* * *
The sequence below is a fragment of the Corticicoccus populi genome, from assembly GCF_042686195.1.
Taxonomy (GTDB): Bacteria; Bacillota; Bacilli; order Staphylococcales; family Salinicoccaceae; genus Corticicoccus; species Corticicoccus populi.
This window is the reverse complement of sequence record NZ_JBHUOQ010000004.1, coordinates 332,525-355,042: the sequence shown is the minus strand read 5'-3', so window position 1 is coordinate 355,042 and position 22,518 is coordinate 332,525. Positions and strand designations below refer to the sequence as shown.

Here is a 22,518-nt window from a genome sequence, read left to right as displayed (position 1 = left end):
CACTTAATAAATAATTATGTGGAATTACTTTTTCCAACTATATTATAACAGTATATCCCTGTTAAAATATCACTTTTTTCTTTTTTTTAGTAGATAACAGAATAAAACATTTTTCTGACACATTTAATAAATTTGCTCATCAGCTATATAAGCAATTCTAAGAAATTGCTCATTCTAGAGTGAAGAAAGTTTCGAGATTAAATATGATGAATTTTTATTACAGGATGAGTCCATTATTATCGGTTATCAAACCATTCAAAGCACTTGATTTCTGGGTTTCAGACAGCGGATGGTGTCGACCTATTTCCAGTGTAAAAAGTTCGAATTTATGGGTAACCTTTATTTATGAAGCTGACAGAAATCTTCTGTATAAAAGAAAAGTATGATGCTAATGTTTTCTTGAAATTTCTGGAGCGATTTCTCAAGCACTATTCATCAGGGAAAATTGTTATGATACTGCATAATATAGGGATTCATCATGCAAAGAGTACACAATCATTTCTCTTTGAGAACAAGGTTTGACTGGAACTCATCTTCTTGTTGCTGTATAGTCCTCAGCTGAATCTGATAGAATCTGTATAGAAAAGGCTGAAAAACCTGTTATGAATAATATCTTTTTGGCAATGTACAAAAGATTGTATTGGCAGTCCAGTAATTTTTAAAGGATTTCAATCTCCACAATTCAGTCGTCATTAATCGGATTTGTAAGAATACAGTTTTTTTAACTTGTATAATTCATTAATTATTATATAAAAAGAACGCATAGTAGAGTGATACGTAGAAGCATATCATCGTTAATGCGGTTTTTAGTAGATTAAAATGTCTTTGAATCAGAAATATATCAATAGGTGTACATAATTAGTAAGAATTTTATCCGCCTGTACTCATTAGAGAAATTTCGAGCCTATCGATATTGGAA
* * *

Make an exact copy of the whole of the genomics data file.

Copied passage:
The sequence below is a fragment of the Corticicoccus populi genome, from assembly GCF_042686195.1.
Taxonomy (GTDB): Bacteria; Bacillota; Bacilli; order Staphylococcales; family Salinicoccaceae; genus Corticicoccus; species Corticicoccus populi.
This window is the reverse complement of sequence record NZ_JBHUOQ010000004.1, coordinates 332,525-355,042: the sequence shown is the minus strand read 5'-3', so window position 1 is coordinate 355,042 and position 22,518 is coordinate 332,525. Positions and strand designations below refer to the sequence as shown.

Here is a 22,518-nt window from a genome sequence, read left to right as displayed (position 1 = left end):
CACTTAATAAATAATTATGTGGAATTACTTTTTCCAACTATATTATAACAGTATATCCCTGTTAAAATATCACTTTTTTCTTTTTTTTAGTAGATAACAGAATAAAACATTTTTCTGACACATTTAATAAATTTGCTCATCAGCTATATAAGCAATTCTAAGAAATTGCTCATTCTAGAGTGAAGAAAGTTTCGAGATTAAATATGATGAATTTTTATTACAGGATGAGTCCATTATTATCGGTTATCAAACCATTCAAAGCACTTGATTTCTGGGTTTCAGACAGCGGATGGTGTCGACCTATTTCCAGTGTAAAAAGTTCGAATTTATGGGTAACCTTTATTTATGAAGCTGACAGAAATCTTCTGTATAAAAGAAAAGTATGATGCTAATGTTTTCTTGAAATTTCTGGAGCGATTTCTCAAGCACTATTCATCAGGGAAAATTGTTATGATACTGCATAATATAGGGATTCATCATGCAAAGAGTACACAATCATTTCTCTTTGAGAACAAGGTTTGACTGGAACTCATCTTCTTGTTGCTGTATAGTCCTCAGCTGAATCTGATAGAATCTGTATAGAAAAGGCTGAAAAACCTGTTATGAATAATATCTTTTTGGCAATGTACAAAAGATTGTATTGGCAGTCCAGTAATTTTTAAAGGATTTCAATCTCCACAATTCAGTCGTCATTAATCGGATTTGTAAGAATACAGTTTTTTTAACTTGTATAATTCATTAATTATTATATAAAAAGAACGCATAGTAGAGTGATACGTAGAAGCATATCATCGTTAATGCGGTTTTTAGTAGATTAAAATGTCTTTGAATCAGAAATATATCAATAGGTGTACATAATTAGTAAGAATTTTATCCGCCTGTACTCATTAGAGAAATTTCGAGCCTATCGATATTGGAA